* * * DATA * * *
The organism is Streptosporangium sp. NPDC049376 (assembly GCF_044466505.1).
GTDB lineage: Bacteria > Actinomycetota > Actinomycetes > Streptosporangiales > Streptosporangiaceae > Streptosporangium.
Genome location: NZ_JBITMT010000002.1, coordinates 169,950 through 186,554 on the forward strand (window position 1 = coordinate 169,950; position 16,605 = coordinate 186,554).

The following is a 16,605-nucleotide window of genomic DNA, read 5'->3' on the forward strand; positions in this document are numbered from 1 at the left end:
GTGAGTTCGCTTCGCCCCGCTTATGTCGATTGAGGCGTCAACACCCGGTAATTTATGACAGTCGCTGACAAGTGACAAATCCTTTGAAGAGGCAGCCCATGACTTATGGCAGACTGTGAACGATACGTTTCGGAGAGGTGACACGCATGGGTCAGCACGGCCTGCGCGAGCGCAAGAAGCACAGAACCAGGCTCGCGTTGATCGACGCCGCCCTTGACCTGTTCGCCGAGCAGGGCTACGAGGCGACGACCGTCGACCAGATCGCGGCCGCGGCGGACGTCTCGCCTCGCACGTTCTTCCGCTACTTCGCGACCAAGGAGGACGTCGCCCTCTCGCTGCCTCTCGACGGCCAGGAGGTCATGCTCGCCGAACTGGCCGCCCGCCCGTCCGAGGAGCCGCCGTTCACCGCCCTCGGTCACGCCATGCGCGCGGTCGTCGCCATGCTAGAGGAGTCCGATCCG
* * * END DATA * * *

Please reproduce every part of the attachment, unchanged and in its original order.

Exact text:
The organism is Streptosporangium sp. NPDC049376 (assembly GCF_044466505.1).
GTDB lineage: Bacteria > Actinomycetota > Actinomycetes > Streptosporangiales > Streptosporangiaceae > Streptosporangium.
Genome location: NZ_JBITMT010000002.1, coordinates 169,950 through 186,554 on the forward strand (window position 1 = coordinate 169,950; position 16,605 = coordinate 186,554).

The following is a 16,605-nucleotide window of genomic DNA, read 5'->3' on the forward strand; positions in this document are numbered from 1 at the left end:
GTGAGTTCGCTTCGCCCCGCTTATGTCGATTGAGGCGTCAACACCCGGTAATTTATGACAGTCGCTGACAAGTGACAAATCCTTTGAAGAGGCAGCCCATGACTTATGGCAGACTGTGAACGATACGTTTCGGAGAGGTGACACGCATGGGTCAGCACGGCCTGCGCGAGCGCAAGAAGCACAGAACCAGGCTCGCGTTGATCGACGCCGCCCTTGACCTGTTCGCCGAGCAGGGCTACGAGGCGACGACCGTCGACCAGATCGCGGCCGCGGCGGACGTCTCGCCTCGCACGTTCTTCCGCTACTTCGCGACCAAGGAGGACGTCGCCCTCTCGCTGCCTCTCGACGGCCAGGAGGTCATGCTCGCCGAACTGGCCGCCCGCCCGTCCGAGGAGCCGCCGTTCACCGCCCTCGGTCACGCCATGCGCGCGGTCGTCGCCATGCTAGAGGAGTCCGATCCG